Capital Beat Sunshine Week: Opportunity Zone funding remains hidden from public scrutiny

Monitor staff
Published: 3/14/2020 9:47:07 PM

The program has a compelling ring to it: a tax incentive for struggling communities.

But nearly two years after the Opportunity Zone investment program opened for business, tracking where the money is going is nearly impossible.

That’s because the program, created in 2017 but fully authorized by governors across the country in 2018, does not include basic public reporting requirements for who is investing and who is benefiting.

In New Hampshire, that means the 27 census tracts designated by Gov. Chris Sununu in 2018 – including one that encompasses Waterville Valley, the ski resort owned by the Sununu family – could be receiving some investment, a lot of investment, or none at all.

The U.S. Internal Revenue Service collects the data through its regular filing process for investment funds, but is barred from disclosure due to tax privacy laws.

The only way for the public to know about specific investments is if the recipients or the investors disclose them voluntarily.

“We’re living in the land of the anecdote,” said Brady Meixell, a research analyst at the Urban Institute, a think tank that has tracked Opportunity Zones.

When it comes to receiving investments, Meixell said: “Certain projects will want it known. Other projects that don’t want to be known that they received this incentive might never report that they received this financing.”

It’s a concern that has received national attention. This year, U.S. senators are working to increase the reporting requirements for the program, which has appeared to take off in recent weeks.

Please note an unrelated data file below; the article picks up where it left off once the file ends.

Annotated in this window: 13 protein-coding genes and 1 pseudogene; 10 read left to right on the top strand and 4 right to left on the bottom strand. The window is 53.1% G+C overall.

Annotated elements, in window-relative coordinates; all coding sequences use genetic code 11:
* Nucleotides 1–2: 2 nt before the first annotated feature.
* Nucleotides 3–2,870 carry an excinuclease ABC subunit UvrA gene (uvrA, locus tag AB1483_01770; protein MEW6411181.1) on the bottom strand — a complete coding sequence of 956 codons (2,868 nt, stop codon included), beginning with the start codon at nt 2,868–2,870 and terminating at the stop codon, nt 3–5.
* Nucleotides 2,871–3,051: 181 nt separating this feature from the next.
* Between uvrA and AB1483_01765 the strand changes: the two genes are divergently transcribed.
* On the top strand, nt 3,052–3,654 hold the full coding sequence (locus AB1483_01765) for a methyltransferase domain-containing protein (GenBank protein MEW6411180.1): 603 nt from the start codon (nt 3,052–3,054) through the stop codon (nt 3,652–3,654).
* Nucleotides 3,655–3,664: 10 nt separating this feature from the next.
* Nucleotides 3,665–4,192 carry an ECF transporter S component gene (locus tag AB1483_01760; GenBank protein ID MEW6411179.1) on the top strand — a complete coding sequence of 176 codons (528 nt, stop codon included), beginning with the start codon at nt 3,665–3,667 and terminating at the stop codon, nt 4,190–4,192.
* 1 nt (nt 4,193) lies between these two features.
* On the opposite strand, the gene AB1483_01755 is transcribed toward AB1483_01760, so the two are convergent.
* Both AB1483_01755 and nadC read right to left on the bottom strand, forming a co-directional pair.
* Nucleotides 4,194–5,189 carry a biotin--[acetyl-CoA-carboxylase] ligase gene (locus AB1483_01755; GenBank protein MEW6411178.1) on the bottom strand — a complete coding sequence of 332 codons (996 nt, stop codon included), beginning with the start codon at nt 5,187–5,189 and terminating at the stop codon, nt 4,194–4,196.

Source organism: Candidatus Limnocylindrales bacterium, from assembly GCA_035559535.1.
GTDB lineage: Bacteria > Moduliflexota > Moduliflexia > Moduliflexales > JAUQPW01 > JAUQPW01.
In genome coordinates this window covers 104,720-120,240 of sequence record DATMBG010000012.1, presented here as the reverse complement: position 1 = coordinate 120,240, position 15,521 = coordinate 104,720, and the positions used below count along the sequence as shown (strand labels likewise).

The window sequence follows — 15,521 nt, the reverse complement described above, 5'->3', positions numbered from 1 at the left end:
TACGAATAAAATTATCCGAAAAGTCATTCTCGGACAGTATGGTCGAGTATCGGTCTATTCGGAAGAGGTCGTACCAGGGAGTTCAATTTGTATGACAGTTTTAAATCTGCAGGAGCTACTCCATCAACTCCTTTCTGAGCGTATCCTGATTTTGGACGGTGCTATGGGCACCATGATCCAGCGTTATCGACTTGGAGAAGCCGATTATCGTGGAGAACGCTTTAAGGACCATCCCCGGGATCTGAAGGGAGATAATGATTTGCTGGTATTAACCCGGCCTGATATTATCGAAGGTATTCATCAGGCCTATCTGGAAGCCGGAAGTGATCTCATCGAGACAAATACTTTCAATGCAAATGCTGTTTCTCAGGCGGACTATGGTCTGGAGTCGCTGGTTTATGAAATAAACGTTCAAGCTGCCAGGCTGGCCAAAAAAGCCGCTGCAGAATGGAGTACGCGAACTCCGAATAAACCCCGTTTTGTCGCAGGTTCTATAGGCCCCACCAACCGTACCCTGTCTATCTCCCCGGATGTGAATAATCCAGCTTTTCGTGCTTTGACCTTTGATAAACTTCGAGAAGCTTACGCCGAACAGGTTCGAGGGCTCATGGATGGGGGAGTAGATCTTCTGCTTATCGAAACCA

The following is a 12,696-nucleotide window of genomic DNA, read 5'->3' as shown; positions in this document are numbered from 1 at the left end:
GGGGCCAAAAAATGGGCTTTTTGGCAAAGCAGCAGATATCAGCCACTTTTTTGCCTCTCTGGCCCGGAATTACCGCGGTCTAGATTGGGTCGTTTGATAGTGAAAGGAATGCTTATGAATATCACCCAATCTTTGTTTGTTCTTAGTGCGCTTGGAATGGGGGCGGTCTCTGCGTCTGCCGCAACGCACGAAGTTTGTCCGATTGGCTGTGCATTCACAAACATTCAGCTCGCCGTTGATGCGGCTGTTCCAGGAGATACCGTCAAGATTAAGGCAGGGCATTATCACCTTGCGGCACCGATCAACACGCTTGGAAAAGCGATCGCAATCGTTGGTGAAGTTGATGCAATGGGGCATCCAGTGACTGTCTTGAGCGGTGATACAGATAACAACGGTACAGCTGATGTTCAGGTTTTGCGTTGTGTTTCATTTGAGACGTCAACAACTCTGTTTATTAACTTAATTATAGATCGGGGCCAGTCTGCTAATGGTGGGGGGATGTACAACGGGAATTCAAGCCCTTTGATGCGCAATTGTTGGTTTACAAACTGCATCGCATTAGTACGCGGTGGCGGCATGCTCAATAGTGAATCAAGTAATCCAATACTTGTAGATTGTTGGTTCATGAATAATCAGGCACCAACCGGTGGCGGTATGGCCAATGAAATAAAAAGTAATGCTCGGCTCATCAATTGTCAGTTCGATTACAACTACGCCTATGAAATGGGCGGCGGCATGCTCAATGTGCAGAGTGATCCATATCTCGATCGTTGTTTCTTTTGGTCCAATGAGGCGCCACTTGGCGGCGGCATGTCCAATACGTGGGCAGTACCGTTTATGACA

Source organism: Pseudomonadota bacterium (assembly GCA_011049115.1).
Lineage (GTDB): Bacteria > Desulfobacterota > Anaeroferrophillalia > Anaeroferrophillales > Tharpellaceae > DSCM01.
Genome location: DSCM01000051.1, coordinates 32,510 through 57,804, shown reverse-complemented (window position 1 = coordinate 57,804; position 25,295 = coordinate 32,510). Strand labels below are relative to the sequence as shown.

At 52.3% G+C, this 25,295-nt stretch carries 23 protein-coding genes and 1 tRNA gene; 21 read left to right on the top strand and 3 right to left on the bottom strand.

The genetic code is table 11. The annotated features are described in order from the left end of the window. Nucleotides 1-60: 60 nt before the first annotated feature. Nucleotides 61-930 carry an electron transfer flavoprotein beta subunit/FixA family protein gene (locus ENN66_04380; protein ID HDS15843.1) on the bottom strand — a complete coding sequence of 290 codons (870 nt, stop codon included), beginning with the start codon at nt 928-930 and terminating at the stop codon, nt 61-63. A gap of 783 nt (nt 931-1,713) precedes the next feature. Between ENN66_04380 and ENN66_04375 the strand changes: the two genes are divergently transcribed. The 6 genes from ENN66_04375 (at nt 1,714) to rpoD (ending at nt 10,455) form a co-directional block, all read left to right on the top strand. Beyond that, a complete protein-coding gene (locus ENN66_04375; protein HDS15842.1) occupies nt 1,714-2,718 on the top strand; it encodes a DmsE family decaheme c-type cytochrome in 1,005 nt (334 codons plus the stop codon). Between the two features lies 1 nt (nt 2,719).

That includes New Hampshire Sen. Maggie Hassan, who has co-sponsored a proposal to create that transparency.

Onlookers say it’s important.

“In order to evaluate the effectiveness of Opportunity Zones and their incentives, you need data,” said Michael Novogradac, a partner at Novogradac LLP, a national accounting and consulting firm that is closely watching the zones and compiling public data on them.

“It’s that simple.”

Progress during an election year, though, is uncertain. For now, when it comes to seeing all the investments, interested observers will have to wait.

A rushed legislative process

The transparency problem stems in part from how the Opportunity Zone program was created.

It allows the creation of Opportunity Funds, which must invest money in projects in the census tracts chosen by the governors. Investors that use capital gains to make those investments can delay the payment of those capital gains taxes. And investors can write off up to 15% in capital gains taxes in the new investments – depending on how early they get in.

It’s an attractive suite of options meant to get investors to consider opportunities in underprivileged areas.